A Brief History of Memory: From RAMAC to Flash and Beyond
6 – 7 PM: AV-SIG – Automated Driving - Deployment Models and Business Scenarios
NOTE: This Main Meeting will run from 7-9pm. Our Autonomous Vehicles SIG (AV-SIG) meeting (described below) will run from 6-7pm. One registration will allow access to either or both meetings.
Having worked in server and storage development for his entire 37-year career, IBM Fellow Andy Walls has seen tremendous changes. Servers now fit into 1% of the space and have 100,000 times the memory as compared with 37 years ago when Andy was writing diagnostic software on an IBM System/38. At that time, his hard disk drive (HDD) had a capacity of 65MB, and Dr. Fujio Masuoka was still fine-tuning the concept of Flash Memory at Toshiba. HDDs today are a fraction of the size and 215,000 times the capacity of that 65MB HDD. In addition, Flash has enabled today’s full-featured cell phone, much of the cloud, and slimline laptop computers – with a huge reduction in both power and space consumption.
In this talk, Andy will describe the technology that lies behind this revolution in data storage based on his having worked at the cutting edge of every iteration since the early 1980s. A multitude of innovations have brought us to where we are today, and Andy will describe these in this talk – including the current Persistent Memory revolution and technologies that are vying to be successors to Flash. Like history itself, storage technology tends to repeat itself – and understanding where we came from will allow Andy to also provide a view into the future.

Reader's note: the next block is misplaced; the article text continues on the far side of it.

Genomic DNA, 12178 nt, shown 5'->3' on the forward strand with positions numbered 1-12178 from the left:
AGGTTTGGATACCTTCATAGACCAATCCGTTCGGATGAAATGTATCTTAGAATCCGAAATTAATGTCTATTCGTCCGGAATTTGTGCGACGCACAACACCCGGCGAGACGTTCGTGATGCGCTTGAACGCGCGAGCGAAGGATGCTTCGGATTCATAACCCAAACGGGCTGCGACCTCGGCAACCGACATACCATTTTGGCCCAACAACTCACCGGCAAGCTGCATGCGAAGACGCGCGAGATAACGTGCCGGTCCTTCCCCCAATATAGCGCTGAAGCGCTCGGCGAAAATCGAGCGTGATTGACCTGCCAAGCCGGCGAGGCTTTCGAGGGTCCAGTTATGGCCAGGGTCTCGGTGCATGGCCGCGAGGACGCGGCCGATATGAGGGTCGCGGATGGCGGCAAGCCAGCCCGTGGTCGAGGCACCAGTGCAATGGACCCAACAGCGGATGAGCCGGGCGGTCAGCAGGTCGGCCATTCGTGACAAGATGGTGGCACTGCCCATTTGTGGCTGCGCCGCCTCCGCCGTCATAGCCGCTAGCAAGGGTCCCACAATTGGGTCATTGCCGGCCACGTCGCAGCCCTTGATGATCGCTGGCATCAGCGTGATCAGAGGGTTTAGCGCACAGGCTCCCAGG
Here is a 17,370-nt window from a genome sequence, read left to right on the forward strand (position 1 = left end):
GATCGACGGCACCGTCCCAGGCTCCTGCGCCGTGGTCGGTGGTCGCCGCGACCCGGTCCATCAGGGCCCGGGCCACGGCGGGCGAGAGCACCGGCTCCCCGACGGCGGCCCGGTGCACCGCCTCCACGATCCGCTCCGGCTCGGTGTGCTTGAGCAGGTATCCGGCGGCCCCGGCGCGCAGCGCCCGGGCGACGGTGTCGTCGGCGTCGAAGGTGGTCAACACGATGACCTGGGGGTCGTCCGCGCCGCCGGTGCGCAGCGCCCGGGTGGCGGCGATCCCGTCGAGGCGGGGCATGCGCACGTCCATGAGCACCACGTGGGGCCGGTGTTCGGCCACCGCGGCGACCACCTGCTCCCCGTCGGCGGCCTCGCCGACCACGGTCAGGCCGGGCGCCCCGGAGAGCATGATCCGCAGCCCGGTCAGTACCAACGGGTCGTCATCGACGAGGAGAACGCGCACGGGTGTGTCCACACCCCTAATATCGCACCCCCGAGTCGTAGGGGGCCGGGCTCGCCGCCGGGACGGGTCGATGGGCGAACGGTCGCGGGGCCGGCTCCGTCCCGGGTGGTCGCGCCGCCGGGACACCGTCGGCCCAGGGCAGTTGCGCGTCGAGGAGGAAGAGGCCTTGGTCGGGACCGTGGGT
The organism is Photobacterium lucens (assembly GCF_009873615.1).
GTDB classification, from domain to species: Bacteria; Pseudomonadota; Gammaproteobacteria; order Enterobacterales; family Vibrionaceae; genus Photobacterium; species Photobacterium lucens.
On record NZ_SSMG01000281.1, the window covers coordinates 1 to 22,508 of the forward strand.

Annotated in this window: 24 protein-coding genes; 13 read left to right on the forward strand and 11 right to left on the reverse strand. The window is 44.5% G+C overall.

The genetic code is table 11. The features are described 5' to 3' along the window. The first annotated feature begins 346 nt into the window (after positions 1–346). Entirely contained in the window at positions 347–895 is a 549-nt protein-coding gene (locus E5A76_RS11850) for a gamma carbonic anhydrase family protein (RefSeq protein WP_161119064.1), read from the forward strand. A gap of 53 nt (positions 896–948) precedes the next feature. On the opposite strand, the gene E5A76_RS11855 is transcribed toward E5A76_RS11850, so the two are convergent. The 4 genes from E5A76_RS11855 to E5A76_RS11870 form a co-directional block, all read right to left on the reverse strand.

About the speaker, Andrew Walls of IBM
Andy Walls is Chief Architect and CTO for IBM’s Flash Storage. He is also an IBM Fellow, IBM’s most prestigious Honor. Andy is a pioneer in enabling flash in the enterprise, and he was responsible for the acquisition of Texas Memory Systems, whose technology defined the architecture for the very popular FlashSystem 840 and 900, V9000 and A9000.
He has defined next generation IBM products that are used in traditional SAN environments, by the cloud, and by emerging workloads. Andy has designed ASICs, PCBs, firmware stacks and systems, and he is an inventor of over 130 patent applications. He has worked for IBM his entire 37-year career, and he holds a BSEE from UC Santa Barbara.
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Early SIG meeting schedule:
6:00 PM – SIG Meeting (CNSV Special Interest Group) :
Note: Free Registration includes Main and SIG meetings but, you MUST register. (See Ticket Info, above)
There have been many forecasts regarding the disruptive future of the automobile. These have been fueled by Silicon Valley tech companies as well as by the traditional automotive industry. Taken together, all of this makes it seem like “Car 2.0” is just about the corner. This talk look at what is currently happening regarding different trends, including a mix of industry observations and the speaker’s own forecasts as to the future of mobility.
Dr. Sven A. Beiker is the Founder and Managing Director of Silicon Valley Mobility, a consulting and advisory firm providing technical due diligence, product roadmaps and business models regarding mobility for startups, investors and corporations. He has over 20 years of experience at the BMW Group, Stanford Univ. and McKinsey & Company.
Dr. Beiker also instructs on strategies for startups and corporations in the fields of automated, connected, electrified, and shared mobility at Stanford’s Graduate School of Business. He also serves as the Automotive / Mobility Advisor for the German American Chamber of Commerce in San Francisco, and is a member of the Scientific Advisory Board for Springer Science+Business Media’s Lecture Notes in Mobility.